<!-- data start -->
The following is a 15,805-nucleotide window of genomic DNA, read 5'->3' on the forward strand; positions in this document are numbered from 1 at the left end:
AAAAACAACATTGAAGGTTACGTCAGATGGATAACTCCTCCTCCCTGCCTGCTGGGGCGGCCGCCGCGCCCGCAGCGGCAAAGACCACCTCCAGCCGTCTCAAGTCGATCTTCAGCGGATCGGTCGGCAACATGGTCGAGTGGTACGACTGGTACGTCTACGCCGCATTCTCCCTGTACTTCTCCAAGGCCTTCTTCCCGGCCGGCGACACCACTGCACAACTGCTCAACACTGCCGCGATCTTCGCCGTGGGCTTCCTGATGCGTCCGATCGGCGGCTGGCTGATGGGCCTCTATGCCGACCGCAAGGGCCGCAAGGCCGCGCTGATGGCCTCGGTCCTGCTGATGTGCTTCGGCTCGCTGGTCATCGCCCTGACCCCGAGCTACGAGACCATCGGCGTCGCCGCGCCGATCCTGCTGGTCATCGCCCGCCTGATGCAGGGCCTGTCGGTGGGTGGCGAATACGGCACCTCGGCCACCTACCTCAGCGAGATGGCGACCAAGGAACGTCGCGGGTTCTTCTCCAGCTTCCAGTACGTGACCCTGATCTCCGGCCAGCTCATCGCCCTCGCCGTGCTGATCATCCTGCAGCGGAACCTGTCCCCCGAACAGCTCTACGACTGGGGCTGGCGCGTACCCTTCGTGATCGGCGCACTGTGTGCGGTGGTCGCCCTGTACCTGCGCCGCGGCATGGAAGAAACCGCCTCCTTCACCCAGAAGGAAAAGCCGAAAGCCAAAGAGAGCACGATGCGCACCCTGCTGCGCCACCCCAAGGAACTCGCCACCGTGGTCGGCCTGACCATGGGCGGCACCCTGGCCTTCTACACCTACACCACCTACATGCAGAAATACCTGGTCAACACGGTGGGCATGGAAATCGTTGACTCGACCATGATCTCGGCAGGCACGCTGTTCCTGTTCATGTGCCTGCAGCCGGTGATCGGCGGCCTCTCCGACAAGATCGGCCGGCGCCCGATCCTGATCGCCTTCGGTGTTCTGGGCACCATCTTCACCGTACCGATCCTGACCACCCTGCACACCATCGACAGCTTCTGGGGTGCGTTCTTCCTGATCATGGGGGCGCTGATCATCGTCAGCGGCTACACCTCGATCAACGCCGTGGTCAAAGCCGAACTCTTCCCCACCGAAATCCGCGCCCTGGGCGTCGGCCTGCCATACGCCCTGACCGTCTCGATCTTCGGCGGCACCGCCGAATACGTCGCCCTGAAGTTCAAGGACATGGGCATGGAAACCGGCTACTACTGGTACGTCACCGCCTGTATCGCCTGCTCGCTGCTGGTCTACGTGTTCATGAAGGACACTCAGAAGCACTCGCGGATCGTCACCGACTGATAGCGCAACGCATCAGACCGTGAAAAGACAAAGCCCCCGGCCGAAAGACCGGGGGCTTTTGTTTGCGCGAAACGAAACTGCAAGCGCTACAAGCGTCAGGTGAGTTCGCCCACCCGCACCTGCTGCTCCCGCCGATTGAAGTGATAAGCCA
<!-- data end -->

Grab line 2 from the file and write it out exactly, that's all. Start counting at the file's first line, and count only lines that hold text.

AAAAACAACATTGAAGGTTACGTCAGATGGATAACTCCTCCTCCCTGCCTGCTGGGGCGGCCGCCGCGCCCGCAGCGGCAAAGACCACCTCCAGCCGTCTCAAGTCGATCTTCAGCGGATCGGTCGGCAACATGGTCGAGTGGTACGACTGGTACGTCTACGCCGCATTCTCCCTGTACTTCTCCAAGGCCTTCTTCCCGGCCGGCGACACCACTGCACAACTGCTCAACACTGCCGCGATCTTCGCCGTGGGCTTCCTGATGCGTCCGATCGGCGGCTGGCTGATGGGCCTCTATGCCGACCGCAAGGGCCGCAAGGCCGCGCTGATGGCCTCGGTCCTGCTGATGTGCTTCGGCTCGCTGGTCATCGCCCTGACCCCGAGCTACGAGACCATCGGCGTCGCCGCGCCGATCCTGCTGGTCATCGCCCGCCTGATGCAGGGCCTGTCGGTGGGTGGCGAATACGGCACCTCGGCCACCTACCTCAGCGAGATGGCGACCAAGGAACGTCGCGGGTTCTTCTCCAGCTTCCAGTACGTGACCCTGATCTCCGGCCAGCTCATCGCCCTCGCCGTGCTGATCATCCTGCAGCGGAACCTGTCCCCCGAACAGCTCTACGACTGGGGCTGGCGCGTACCCTTCGTGATCGGCGCACTGTGTGCGGTGGTCGCCCTGTACCTGCGCCGCGGCATGGAAGAAACCGCCTCCTTCACCCAGAAGGAAAAGCCGAAAGCCAAAGAGAGCACGATGCGCACCCTGCTGCGCCACCCCAAGGAACTCGCCACCGTGGTCGGCCTGACCATGGGCGGCACCCTGGCCTTCTACACCTACACCACCTACATGCAGAAATACCTGGTCAACACGGTGGGCATGGAAATCGTTGACTCGACCATGATCTCGGCAGGCACGCTGTTCCTGTTCATGTGCCTGCAGCCGGTGATCGGCGGCCTCTCCGACAAGATCGGCCGGCGCCCGATCCTGATCGCCTTCGGTGTTCTGGGCACCATCTTCACCGTACCGATCCTGACCACCCTGCACACCATCGACAGCTTCTGGGGTGCGTTCTTCCTGATCATGGGGGCGCTGATCATCGTCAGCGGCTACACCTCGATCAACGCCGTGGTCAAAGCCGAACTCTTCCCCACCGAAATCCGCGCCCTGGGCGTCGGCCTGCCATACGCCCTGACCGTCTCGATCTTCGGCGGCACCGCCGAATACGTCGCCCTGAAGTTCAAGGACATGGGCATGGAAACCGGCTACTACTGGTACGTCACCGCCTGTATCGCCTGCTCGCTGCTGGTCTACGTGTTCATGAAGGACACTCAGAAGCACTCGCGGATCGTCACCGACTGATAGCGCAACGCATCAGACCGTGAAAAGACAAAGCCCCCGGCCGAAAGACCGGGGGCTTTTGTTTGCGCGAAACGAAACTGCAAGCGCTACAAGCGTCAGGTGAGTTCGCCCACCCGCACCTGCTGCTCCCGCCGATTGAAGTGATAAGCCA